Wednesday, August 2, 2017

Sunday Sermon, July 30 -- Predestination and Calvin's Heresy (Sermons on Romans, Part 5 -- Father Ryan Erlenbush, Corpus Christi Parish)

"For those he foreknew he also predestined. And those he predestined he also called; and those he called he also justified; and those he justified he also glorified."  (Romans 8:29-30)

The Catholic Doctrine of predestination teaches that those who are to be saved are foreknown by God who gives them grace to do good works in the present and rewards them with glory in heaven. God's foreknowledge is a cause of all things, but, although certain, does not impose necessity upon all things. God knows all that we will do, and he knows he will do it freely. God's grace does not destroy free will.

The protestant heresy (especially as by Luther and Calvin) maintains that man is saved without works but only by God's grace. However, if man is saved without any consideration of his works and without his free cooperation, so too will man be damned without any consideration of his sins and without his freedom. Thus Calvin will affirm that God creates some men for hell, and not because of their sins but because of God's sovereign choice. God predestines some men for hell, even as others are predestined to heaven - and all without any choice or merits on the part of man.  This is what the "reformation" revolution was really all about, to give us a God who is a devil. This is why Calvin and Luther had to be condemned.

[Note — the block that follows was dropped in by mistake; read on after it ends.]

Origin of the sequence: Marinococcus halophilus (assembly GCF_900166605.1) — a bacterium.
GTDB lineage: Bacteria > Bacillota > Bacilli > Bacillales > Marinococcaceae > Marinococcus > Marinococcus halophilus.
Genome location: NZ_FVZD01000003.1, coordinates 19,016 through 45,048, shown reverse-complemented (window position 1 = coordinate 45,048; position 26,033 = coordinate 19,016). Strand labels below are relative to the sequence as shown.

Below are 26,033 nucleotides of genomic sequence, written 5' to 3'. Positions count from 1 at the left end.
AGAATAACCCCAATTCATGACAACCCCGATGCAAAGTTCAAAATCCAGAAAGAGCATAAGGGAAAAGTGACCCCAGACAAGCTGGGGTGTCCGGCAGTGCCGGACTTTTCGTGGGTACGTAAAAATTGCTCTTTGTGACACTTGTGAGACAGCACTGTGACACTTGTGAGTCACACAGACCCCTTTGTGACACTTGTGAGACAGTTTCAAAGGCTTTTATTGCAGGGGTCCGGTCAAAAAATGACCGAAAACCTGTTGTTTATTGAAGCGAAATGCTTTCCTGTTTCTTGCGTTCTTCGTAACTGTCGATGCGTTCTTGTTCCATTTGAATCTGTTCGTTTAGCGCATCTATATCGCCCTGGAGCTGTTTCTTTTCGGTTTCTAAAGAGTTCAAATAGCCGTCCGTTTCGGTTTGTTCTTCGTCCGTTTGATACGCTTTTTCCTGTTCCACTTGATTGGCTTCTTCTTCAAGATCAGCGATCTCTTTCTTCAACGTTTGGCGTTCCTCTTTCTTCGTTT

As we move forward, recall that the prime example of predestination is Jesus Christ in his humanity. Predestined from eternity, Christ was still entirely free and his choices made a real difference in the world.